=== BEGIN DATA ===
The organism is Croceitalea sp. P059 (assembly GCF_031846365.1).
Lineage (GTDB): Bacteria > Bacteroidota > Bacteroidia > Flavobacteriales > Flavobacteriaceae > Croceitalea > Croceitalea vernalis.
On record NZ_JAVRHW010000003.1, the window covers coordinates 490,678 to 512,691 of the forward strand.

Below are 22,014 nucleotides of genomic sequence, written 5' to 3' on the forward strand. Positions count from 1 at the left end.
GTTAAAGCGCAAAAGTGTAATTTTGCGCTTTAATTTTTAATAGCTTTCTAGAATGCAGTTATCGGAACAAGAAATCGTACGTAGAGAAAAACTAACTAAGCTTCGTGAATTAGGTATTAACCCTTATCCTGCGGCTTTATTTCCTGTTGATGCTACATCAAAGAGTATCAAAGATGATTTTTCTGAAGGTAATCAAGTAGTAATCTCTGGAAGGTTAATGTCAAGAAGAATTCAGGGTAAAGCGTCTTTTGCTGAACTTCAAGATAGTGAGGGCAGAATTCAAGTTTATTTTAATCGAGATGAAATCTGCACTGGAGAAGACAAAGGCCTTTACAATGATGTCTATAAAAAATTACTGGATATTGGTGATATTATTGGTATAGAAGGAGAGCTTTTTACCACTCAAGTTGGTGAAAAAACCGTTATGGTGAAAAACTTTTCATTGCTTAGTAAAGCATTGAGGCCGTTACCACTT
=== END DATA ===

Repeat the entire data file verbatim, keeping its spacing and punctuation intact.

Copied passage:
The organism is Croceitalea sp. P059 (assembly GCF_031846365.1).
Lineage (GTDB): Bacteria > Bacteroidota > Bacteroidia > Flavobacteriales > Flavobacteriaceae > Croceitalea > Croceitalea vernalis.
On record NZ_JAVRHW010000003.1, the window covers coordinates 490,678 to 512,691 of the forward strand.

Below are 22,014 nucleotides of genomic sequence, written 5' to 3' on the forward strand. Positions count from 1 at the left end.
GTTAAAGCGCAAAAGTGTAATTTTGCGCTTTAATTTTTAATAGCTTTCTAGAATGCAGTTATCGGAACAAGAAATCGTACGTAGAGAAAAACTAACTAAGCTTCGTGAATTAGGTATTAACCCTTATCCTGCGGCTTTATTTCCTGTTGATGCTACATCAAAGAGTATCAAAGATGATTTTTCTGAAGGTAATCAAGTAGTAATCTCTGGAAGGTTAATGTCAAGAAGAATTCAGGGTAAAGCGTCTTTTGCTGAACTTCAAGATAGTGAGGGCAGAATTCAAGTTTATTTTAATCGAGATGAAATCTGCACTGGAGAAGACAAAGGCCTTTACAATGATGTCTATAAAAAATTACTGGATATTGGTGATATTATTGGTATAGAAGGAGAGCTTTTTACCACTCAAGTTGGTGAAAAAACCGTTATGGTGAAAAACTTTTCATTGCTTAGTAAAGCATTGAGGCCGTTACCACTT